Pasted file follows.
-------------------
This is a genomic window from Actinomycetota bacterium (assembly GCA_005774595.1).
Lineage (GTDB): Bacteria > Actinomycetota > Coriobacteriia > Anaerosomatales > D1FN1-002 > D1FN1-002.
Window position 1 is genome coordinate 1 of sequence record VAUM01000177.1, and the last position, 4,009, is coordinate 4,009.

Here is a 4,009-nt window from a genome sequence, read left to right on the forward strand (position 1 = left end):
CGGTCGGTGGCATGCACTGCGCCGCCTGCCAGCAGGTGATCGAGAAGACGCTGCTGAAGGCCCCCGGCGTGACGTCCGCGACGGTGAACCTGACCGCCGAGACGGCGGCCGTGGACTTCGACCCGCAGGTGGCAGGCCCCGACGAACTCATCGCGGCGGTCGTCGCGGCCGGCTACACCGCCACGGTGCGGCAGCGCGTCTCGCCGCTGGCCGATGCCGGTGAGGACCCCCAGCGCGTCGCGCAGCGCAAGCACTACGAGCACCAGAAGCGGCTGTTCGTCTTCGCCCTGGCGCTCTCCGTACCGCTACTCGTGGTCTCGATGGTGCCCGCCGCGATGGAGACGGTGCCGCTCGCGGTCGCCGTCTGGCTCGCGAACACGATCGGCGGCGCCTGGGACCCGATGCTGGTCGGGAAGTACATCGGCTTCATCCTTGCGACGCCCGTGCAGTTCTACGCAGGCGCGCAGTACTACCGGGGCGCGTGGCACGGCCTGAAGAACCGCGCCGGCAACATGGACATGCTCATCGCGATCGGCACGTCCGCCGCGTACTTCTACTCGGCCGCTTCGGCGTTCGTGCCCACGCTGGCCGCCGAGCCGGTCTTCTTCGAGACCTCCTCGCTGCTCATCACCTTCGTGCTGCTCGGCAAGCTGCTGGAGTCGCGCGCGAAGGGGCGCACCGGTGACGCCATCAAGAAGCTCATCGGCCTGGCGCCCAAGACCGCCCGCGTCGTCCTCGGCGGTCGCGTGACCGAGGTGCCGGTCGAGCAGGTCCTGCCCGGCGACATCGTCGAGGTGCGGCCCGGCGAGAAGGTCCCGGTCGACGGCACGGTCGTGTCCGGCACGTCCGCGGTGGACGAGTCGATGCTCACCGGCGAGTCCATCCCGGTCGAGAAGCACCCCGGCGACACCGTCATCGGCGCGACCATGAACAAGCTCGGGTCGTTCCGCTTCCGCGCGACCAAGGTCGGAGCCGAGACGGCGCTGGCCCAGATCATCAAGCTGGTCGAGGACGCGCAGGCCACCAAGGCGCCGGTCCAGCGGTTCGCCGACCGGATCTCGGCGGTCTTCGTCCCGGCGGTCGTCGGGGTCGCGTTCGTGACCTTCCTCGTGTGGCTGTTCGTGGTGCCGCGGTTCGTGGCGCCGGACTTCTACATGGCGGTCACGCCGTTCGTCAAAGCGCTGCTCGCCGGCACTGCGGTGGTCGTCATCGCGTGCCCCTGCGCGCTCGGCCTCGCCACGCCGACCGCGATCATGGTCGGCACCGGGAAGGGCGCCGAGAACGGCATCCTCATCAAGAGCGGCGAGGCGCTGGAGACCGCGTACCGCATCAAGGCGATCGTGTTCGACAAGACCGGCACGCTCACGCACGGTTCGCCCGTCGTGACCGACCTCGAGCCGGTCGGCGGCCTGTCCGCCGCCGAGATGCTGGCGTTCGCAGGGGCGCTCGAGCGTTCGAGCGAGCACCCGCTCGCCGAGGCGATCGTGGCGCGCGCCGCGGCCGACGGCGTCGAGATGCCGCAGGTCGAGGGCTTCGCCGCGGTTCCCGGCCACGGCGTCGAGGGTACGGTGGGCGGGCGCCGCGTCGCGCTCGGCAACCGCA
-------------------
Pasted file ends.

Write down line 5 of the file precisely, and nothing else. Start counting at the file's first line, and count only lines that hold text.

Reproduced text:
CGGTCGGTGGCATGCACTGCGCCGCCTGCCAGCAGGTGATCGAGAAGACGCTGCTGAAGGCCCCCGGCGTGACGTCCGCGACGGTGAACCTGACCGCCGAGACGGCGGCCGTGGACTTCGACCCGCAGGTGGCAGGCCCCGACGAACTCATCGCGGCGGTCGTCGCGGCCGGCTACACCGCCACGGTGCGGCAGCGCGTCTCGCCGCTGGCCGATGCCGGTGAGGACCCCCAGCGCGTCGCGCAGCGCAAGCACTACGAGCACCAGAAGCGGCTGTTCGTCTTCGCCCTGGCGCTCTCCGTACCGCTACTCGTGGTCTCGATGGTGCCCGCCGCGATGGAGACGGTGCCGCTCGCGGTCGCCGTCTGGCTCGCGAACACGATCGGCGGCGCCTGGGACCCGATGCTGGTCGGGAAGTACATCGGCTTCATCCTTGCGACGCCCGTGCAGTTCTACGCAGGCGCGCAGTACTACCGGGGCGCGTGGCACGGCCTGAAGAACCGCGCCGGCAACATGGACATGCTCATCGCGATCGGCACGTCCGCCGCGTACTTCTACTCGGCCGCTTCGGCGTTCGTGCCCACGCTGGCCGCCGAGCCGGTCTTCTTCGAGACCTCCTCGCTGCTCATCACCTTCGTGCTGCTCGGCAAGCTGCTGGAGTCGCGCGCGAAGGGGCGCACCGGTGACGCCATCAAGAAGCTCATCGGCCTGGCGCCCAAGACCGCCCGCGTCGTCCTCGGCGGTCGCGTGACCGAGGTGCCGGTCGAGCAGGTCCTGCCCGGCGACATCGTCGAGGTGCGGCCCGGCGAGAAGGTCCCGGTCGACGGCACGGTCGTGTCCGGCACGTCCGCGGTGGACGAGTCGATGCTCACCGGCGAGTCCATCCCGGTCGAGAAGCACCCCGGCGACACCGTCATCGGCGCGACCATGAACAAGCTCGGGTCGTTCCGCTTCCGCGCGACCAAGGTCGGAGCCGAGACGGCGCTGGCCCAGATCATCAAGCTGGTCGAGGACGCGCAGGCCACCAAGGCGCCGGTCCAGCGGTTCGCCGACCGGATCTCGGCGGTCTTCGTCCCGGCGGTCGTCGGGGTCGCGTTCGTGACCTTCCTCGTGTGGCTGTTCGTGGTGCCGCGGTTCGTGGCGCCGGACTTCTACATGGCGGTCACGCCGTTCGTCAAAGCGCTGCTCGCCGGCACTGCGGTGGTCGTCATCGCGTGCCCCTGCGCGCTCGGCCTCGCCACGCCGACCGCGATCATGGTCGGCACCGGGAAGGGCGCCGAGAACGGCATCCTCATCAAGAGCGGCGAGGCGCTGGAGACCGCGTACCGCATCAAGGCGATCGTGTTCGACAAGACCGGCACGCTCACGCACGGTTCGCCCGTCGTGACCGACCTCGAGCCGGTCGGCGGCCTGTCCGCCGCCGAGATGCTGGCGTTCGCAGGGGCGCTCGAGCGTTCGAGCGAGCACCCGCTCGCCGAGGCGATCGTGGCGCGCGCCGCGGCCGACGGCGTCGAGATGCCGCAGGTCGAGGGCTTCGCCGCGGTTCCCGGCCACGGCGTCGAGGGTACGGTGGGCGGGCGCCGCGTCGCGCTCGGCAACCGCA